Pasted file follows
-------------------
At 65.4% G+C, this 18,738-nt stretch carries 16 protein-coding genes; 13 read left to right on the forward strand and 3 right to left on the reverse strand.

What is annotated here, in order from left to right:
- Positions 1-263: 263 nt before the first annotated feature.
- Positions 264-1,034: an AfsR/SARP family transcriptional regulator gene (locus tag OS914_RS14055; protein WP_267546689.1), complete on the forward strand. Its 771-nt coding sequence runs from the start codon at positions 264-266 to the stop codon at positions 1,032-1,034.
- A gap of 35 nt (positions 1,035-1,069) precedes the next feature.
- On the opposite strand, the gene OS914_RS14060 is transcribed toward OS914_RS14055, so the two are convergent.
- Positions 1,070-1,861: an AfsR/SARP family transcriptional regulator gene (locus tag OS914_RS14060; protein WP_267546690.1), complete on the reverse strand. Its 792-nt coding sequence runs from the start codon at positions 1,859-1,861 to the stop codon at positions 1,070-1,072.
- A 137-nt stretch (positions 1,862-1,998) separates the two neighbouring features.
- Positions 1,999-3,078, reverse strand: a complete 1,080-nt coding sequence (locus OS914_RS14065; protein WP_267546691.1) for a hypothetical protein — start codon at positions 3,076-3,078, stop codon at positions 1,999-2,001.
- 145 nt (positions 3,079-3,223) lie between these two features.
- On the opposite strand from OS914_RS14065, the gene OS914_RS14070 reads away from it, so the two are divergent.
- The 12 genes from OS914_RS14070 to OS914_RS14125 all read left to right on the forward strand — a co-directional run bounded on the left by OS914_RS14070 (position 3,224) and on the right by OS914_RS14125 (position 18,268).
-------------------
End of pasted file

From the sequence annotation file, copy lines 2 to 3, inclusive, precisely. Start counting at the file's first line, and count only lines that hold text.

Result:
What is annotated here, in order from left to right:
- Positions 1-263: 263 nt before the first annotated feature.